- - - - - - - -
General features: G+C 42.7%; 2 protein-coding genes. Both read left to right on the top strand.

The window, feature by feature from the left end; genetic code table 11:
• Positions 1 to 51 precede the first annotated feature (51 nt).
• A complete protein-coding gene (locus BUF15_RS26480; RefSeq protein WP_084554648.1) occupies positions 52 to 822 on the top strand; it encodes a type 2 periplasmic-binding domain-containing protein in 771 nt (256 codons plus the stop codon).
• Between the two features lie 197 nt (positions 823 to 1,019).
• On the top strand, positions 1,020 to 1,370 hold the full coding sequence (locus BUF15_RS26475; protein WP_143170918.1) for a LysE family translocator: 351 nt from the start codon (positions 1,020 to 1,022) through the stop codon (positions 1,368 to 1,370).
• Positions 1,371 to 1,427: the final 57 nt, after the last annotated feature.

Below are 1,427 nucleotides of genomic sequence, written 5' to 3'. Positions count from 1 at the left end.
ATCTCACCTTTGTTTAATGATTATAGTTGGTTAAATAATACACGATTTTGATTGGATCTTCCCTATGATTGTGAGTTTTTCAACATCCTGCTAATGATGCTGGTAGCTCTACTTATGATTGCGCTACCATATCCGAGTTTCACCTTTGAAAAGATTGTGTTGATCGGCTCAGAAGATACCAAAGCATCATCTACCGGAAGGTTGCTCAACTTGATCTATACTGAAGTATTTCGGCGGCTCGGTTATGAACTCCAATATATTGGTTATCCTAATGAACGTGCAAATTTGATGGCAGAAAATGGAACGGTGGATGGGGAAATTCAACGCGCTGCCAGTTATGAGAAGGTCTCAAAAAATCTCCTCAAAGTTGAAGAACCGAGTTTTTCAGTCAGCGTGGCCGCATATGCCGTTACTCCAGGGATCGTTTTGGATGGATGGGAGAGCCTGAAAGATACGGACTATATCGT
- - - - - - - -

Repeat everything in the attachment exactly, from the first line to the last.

General features: G+C 42.7%; 2 protein-coding genes. Both read left to right on the top strand.

The window, feature by feature from the left end; genetic code table 11:
• Positions 1 to 51 precede the first annotated feature (51 nt).
• A complete protein-coding gene (locus BUF15_RS26480; RefSeq protein WP_084554648.1) occupies positions 52 to 822 on the top strand; it encodes a type 2 periplasmic-binding domain-containing protein in 771 nt (256 codons plus the stop codon).
• Between the two features lie 197 nt (positions 823 to 1,019).
• On the top strand, positions 1,020 to 1,370 hold the full coding sequence (locus BUF15_RS26475; protein WP_143170918.1) for a LysE family translocator: 351 nt from the start codon (positions 1,020 to 1,022) through the stop codon (positions 1,368 to 1,370).
• Positions 1,371 to 1,427: the final 57 nt, after the last annotated feature.

Below are 1,427 nucleotides of genomic sequence, written 5' to 3'. Positions count from 1 at the left end.
ATCTCACCTTTGTTTAATGATTATAGTTGGTTAAATAATACACGATTTTGATTGGATCTTCCCTATGATTGTGAGTTTTTCAACATCCTGCTAATGATGCTGGTAGCTCTACTTATGATTGCGCTACCATATCCGAGTTTCACCTTTGAAAAGATTGTGTTGATCGGCTCAGAAGATACCAAAGCATCATCTACCGGAAGGTTGCTCAACTTGATCTATACTGAAGTATTTCGGCGGCTCGGTTATGAACTCCAATATATTGGTTATCCTAATGAACGTGCAAATTTGATGGCAGAAAATGGAACGGTGGATGGGGAAATTCAACGCGCTGCCAGTTATGAGAAGGTCTCAAAAAATCTCCTCAAAGTTGAAGAACCGAGTTTTTCAGTCAGCGTGGCCGCATATGCCGTTACTCCAGGGATCGTTTTGGATGGATGGGAGAGCCTGAAAGATACGGACTATATCGT